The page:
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Our English services team plays a vital role in guaranteeing high-caliber, award-winning localization services across the globe to some of the biggest names in entertainment. These seasoned linguists lay the groundwork for ZOO's high-quality subtitles, scripts and other localization services.

In our latest ZOO Spotlight series, we spoke with Valentine Oliviero, Lead English Editor, about her journey on becoming lead editor and what she loves the most about her role.

How did you become a lead editor at ZOO?

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I started learning English from a young age, even though I owe my love for it to a couple of great teachers at school and university, where I got a master's in English Civilization. I abandoned my very sunny hometown of Marseille, in the south of France, to come to Sheffield as I had the opportunity to become a French lectrice at the University of Sheffield.

When my contract came to an end after two years, I was not ready to go back and looked for a new job. I found ZOO by chance. Becoming an English Editor turned into a new adventure, and probably the best way I could think of to improve my speaking and writing abilities in English.

It has been one of the greatest journeys, joining the company as a temporary member of the English team and growing into a Lead Editor position over the last three and a half years!

What do you enjoy most about this job?

I love being part of the entertainment industry with all the movies and shows that we get to work on. Some of my best memories were working on the How to Train Your Dragon trilogy, or being assigned to work on my favorite anime reboot on Netflix, Saint Seiya: Knights of the Zodiac.

I'm a big anime fan, and we've been able to work on many big titles recently, like Naruto and Bleach but also more recent creations like Kengan Ashura. We sometimes get to watch features or series before they are released to the general public as well, which is quite the treat. When you love cinema, you can only enjoy this job!

Any challenges?

As a non-native, one of the projects that I preferred working on was Resurrection: Ertuğrul. A Turkish series that had been translated into English. Our job was to make sure the English subtitles were in tip-top shape before sending them to be translated into several other languages. I got really into this show, but asking my French brain to listen to Turkish content while correcting the English subtitles was quite the challenge!

I had to stay away from foreign content like this when I first started as I was having actual headaches! But with this series, I really got a chance to thrive and improve my skills.

What do you do as a Lead Editor?

As a Lead Editor, I get to train new starters and show them the ropes of the job. During the rather challenging last year, all the people we hired had to be trained and learn remotely, so we had to adapt to make sure our latest additions to the team were still given the best training possible.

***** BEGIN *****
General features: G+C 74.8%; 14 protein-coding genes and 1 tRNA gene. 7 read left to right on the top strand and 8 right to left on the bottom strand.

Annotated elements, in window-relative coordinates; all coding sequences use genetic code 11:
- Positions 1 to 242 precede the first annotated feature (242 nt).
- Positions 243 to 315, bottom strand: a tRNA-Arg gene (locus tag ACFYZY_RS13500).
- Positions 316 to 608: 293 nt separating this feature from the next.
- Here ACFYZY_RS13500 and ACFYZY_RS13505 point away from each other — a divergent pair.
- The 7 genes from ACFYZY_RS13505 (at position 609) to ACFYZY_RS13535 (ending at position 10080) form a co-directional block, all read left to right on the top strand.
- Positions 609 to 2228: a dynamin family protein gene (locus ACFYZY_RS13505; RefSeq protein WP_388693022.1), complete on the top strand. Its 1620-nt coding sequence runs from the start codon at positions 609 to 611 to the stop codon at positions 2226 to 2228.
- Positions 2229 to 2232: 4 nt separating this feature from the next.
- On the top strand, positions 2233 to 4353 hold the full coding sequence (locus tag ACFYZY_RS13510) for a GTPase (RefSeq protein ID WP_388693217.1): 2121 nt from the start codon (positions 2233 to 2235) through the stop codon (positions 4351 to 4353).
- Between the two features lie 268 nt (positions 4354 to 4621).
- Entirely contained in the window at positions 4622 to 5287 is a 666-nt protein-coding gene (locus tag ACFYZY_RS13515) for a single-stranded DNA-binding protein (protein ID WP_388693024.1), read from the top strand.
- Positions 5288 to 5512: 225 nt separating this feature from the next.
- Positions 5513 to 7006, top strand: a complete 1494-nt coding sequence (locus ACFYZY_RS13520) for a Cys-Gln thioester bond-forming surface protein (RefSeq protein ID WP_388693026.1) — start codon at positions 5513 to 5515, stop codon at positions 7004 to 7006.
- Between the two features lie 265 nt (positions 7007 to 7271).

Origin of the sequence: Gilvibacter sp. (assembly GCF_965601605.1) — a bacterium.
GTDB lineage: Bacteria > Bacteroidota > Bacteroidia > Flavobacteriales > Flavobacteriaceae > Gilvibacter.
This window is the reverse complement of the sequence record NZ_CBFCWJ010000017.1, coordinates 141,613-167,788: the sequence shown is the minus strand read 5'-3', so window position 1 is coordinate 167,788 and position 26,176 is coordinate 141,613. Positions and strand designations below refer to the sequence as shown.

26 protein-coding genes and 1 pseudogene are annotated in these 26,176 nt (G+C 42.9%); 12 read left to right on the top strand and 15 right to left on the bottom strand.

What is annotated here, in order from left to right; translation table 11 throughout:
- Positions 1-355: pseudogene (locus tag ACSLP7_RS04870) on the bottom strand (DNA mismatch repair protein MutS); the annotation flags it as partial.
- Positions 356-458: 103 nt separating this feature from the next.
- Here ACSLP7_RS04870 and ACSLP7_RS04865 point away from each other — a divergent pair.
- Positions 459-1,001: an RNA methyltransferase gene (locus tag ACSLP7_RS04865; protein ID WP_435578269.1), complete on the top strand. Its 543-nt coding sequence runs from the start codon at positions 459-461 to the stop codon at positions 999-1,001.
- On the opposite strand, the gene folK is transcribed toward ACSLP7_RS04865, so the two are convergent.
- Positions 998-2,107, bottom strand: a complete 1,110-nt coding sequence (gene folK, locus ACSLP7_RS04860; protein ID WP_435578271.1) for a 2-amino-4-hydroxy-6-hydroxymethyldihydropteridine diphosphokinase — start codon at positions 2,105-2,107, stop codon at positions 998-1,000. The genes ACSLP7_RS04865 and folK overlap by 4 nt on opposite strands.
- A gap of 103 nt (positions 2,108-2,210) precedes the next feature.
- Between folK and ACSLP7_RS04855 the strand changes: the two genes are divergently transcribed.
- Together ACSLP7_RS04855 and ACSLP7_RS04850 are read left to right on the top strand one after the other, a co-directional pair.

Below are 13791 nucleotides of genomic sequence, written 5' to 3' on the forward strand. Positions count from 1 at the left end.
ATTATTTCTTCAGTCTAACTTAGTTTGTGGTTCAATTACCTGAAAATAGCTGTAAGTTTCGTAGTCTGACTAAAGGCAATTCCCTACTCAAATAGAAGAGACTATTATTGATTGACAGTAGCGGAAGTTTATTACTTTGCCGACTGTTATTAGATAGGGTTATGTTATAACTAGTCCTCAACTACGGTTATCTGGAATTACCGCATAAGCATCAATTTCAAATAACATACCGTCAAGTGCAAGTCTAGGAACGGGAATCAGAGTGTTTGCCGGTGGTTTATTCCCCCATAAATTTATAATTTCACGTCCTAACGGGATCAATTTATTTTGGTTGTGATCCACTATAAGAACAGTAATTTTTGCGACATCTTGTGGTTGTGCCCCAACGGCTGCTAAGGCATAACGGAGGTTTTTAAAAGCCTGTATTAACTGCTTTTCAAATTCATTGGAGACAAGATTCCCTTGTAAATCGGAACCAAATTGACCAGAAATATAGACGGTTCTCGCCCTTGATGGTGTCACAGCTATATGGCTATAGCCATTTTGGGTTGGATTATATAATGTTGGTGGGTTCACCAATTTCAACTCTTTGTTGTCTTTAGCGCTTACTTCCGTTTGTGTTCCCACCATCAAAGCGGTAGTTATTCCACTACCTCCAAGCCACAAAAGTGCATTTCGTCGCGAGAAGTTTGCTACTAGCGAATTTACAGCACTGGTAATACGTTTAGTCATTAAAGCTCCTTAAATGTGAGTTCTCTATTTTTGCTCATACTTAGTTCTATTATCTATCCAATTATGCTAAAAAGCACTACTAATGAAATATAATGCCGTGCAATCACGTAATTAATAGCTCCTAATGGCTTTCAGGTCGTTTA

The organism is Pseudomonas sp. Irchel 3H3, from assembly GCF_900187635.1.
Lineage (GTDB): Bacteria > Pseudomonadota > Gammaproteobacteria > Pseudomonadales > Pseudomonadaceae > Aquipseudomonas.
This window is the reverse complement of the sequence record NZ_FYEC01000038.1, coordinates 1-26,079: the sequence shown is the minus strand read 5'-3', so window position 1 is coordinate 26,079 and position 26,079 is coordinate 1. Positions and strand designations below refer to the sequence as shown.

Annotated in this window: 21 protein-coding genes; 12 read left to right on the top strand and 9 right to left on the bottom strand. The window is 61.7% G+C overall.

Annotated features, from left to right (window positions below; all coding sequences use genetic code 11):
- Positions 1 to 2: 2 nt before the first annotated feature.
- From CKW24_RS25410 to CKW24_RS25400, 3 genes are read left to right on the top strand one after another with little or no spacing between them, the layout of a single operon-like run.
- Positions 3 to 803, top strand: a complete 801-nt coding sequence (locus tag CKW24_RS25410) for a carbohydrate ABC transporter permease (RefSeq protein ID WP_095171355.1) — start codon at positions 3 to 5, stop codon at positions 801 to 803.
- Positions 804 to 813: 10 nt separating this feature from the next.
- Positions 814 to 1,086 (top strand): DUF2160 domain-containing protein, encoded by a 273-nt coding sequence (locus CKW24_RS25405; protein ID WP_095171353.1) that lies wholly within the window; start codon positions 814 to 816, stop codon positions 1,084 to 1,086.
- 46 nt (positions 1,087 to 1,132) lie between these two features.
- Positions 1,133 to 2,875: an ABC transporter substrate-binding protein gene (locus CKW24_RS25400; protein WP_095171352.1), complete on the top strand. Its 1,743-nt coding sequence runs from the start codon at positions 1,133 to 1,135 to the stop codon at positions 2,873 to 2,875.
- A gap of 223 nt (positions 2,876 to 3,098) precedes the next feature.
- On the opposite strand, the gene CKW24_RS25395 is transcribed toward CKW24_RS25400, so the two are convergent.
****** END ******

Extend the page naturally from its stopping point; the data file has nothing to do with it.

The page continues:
I also have the responsibility to give and share feedback with our editors, internally or externally, to make sure we maintain the quality of our work.

My organizational skills definitely get put to the test too.  Every day can be different and last-minute priorities can show up anytime. It's part of my job to make sure everything that must be done on the day is sent back in time to the next person. It demands the best of my abilities to multi-task and has also helped me understand when it's time to ask for help.

What do you do when you are not editing?

Horse-riding! It’s been my passion since I was seven, so I did my best to keep riding when I arrived in Sheffield. My loan pony is called Siony and he's been my partner in crime for five years – allowing me to trek in the beautiful countryside nearby.

I'm also big on coffee shop hunting. I love discovering new places for a hot drink where I can scribble on a notebook or meet friends. I really enjoy traveling around England, even just for a day, to explore new cities. And if I stay at home, I write and play video games. Big Nintendo fan here.

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How do you become a good editor?

Understanding and being willing to keep learning the different aspects of the English language. Being flexible helps too, because you will get to learn various style guides, depending on the client, and you may need to jump from one project to the other within a day.

Most importantly, you must be willing not only to watch and read, but really understand what is being said. With this job, I find myself thinking and questioning the content I am working on more than ever, and you have to make sure everything makes sense and is accurate. Attention to detail is key!


 

Join Team ZOO as an English editor

Do you have excellent proof-reading and project management skills? Join our network of talented English editors!

ZOO is looking for additional freelance subtitle editors to perform quality control on content for Hollywood blockbusters and award-winning TV series.

We're looking for individuals with excellent English grammar skills and a keen attention to detail.  Prior subtitling experience is preferred, but not required, as we will provide you with the necessary training to become a successful subtitle editor. We'll also provide you with the software. All you need is a computer and a steady internet connection.

This job can be completed from the comfort of your own home. If this is you, we would love to hear from you!

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